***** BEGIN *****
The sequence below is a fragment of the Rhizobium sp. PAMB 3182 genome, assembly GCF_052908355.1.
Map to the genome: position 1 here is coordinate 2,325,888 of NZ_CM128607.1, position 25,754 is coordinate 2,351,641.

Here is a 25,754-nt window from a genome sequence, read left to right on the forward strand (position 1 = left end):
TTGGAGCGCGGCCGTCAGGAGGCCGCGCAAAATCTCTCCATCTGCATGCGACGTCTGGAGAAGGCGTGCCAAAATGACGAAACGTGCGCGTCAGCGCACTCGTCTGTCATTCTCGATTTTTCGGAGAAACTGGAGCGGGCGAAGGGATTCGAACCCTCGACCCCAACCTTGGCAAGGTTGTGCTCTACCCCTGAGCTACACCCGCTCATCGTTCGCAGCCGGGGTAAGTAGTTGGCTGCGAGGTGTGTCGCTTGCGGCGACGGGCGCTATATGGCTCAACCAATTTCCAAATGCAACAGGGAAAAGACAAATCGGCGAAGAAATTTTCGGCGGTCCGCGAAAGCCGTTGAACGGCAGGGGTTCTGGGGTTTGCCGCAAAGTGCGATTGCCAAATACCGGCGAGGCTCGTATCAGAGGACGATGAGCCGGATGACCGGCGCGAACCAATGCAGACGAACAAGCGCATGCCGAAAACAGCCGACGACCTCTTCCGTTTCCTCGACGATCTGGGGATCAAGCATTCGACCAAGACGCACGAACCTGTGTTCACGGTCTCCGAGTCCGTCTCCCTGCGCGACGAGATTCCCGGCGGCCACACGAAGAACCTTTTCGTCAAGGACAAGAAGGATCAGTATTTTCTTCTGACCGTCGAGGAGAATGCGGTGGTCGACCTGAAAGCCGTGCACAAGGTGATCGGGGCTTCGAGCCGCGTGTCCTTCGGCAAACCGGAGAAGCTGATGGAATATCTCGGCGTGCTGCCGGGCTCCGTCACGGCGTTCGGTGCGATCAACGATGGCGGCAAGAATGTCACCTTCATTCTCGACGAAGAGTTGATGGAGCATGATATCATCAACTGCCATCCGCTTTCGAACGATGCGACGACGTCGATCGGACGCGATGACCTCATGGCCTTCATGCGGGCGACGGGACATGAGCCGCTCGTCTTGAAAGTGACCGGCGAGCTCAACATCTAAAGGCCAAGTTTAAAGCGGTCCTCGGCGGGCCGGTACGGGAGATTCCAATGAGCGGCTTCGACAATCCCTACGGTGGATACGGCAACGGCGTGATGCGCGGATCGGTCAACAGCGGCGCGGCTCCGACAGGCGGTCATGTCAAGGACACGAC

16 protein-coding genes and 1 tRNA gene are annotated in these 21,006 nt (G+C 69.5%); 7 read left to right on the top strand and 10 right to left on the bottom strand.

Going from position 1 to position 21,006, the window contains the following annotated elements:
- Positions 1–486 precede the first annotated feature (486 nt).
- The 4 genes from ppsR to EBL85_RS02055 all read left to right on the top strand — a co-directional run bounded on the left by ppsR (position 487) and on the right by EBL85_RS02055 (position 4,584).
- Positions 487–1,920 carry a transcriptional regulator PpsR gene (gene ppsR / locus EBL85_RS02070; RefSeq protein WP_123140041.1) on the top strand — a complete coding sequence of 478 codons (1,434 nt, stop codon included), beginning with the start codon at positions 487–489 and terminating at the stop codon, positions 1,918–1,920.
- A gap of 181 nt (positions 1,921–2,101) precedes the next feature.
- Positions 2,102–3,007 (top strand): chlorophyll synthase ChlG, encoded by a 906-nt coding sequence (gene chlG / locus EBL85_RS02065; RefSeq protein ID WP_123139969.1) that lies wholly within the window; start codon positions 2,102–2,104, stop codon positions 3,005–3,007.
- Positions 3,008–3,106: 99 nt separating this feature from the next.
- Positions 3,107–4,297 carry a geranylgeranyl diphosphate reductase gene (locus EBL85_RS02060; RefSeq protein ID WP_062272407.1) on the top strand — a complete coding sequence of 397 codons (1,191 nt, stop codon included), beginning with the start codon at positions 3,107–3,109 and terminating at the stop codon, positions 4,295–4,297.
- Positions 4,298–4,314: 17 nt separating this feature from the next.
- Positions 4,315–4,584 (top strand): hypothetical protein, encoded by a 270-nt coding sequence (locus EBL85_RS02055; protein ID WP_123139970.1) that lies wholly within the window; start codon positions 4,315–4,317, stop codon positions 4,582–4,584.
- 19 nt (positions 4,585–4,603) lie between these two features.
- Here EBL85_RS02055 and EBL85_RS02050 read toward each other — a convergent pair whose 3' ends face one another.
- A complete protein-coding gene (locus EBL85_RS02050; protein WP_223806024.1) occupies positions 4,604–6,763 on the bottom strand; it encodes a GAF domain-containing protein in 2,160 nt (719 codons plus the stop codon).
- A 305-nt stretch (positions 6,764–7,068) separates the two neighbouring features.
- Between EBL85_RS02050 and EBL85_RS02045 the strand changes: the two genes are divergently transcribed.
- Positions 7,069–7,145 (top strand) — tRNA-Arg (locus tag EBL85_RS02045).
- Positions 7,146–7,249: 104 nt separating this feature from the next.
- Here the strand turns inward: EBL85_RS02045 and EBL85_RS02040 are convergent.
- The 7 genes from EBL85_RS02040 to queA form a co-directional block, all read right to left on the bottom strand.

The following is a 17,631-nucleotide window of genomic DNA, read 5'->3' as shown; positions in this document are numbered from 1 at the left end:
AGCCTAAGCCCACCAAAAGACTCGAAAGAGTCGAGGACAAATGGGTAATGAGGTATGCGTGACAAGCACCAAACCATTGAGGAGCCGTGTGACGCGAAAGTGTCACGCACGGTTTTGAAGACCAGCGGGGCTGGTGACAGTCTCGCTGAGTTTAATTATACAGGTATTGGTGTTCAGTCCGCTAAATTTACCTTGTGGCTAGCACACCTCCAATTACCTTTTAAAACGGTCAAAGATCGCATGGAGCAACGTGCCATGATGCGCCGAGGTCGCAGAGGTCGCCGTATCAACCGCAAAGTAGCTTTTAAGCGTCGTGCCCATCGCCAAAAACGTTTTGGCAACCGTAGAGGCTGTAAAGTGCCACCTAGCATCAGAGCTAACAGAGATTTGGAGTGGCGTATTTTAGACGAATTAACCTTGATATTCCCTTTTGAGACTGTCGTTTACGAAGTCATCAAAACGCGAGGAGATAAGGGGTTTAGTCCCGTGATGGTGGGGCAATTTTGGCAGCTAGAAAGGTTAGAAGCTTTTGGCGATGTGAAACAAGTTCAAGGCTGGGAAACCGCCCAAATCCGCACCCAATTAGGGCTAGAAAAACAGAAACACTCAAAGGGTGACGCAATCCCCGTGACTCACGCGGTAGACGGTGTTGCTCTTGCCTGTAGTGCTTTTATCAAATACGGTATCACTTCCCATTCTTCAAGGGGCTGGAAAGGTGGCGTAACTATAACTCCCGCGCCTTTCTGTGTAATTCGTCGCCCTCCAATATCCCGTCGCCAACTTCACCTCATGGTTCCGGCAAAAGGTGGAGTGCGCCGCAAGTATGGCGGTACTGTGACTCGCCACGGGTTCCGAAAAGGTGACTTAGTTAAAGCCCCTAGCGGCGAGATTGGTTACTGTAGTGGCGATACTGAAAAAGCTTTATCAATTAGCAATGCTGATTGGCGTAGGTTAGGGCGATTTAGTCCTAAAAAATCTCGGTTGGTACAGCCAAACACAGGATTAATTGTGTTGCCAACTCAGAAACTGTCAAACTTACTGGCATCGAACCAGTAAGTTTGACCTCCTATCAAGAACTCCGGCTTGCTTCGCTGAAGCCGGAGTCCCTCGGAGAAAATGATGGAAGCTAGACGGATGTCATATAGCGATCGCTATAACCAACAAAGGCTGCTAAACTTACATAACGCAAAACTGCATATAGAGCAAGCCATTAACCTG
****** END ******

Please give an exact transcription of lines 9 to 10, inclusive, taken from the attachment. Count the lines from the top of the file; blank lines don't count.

- Positions 487–1,920 carry a transcriptional regulator PpsR gene (gene ppsR / locus EBL85_RS02070; RefSeq protein WP_123140041.1) on the top strand — a complete coding sequence of 478 codons (1,434 nt, stop codon included), beginning with the start codon at positions 487–489 and terminating at the stop codon, positions 1,918–1,920.
- A gap of 181 nt (positions 1,921–2,101) precedes the next feature.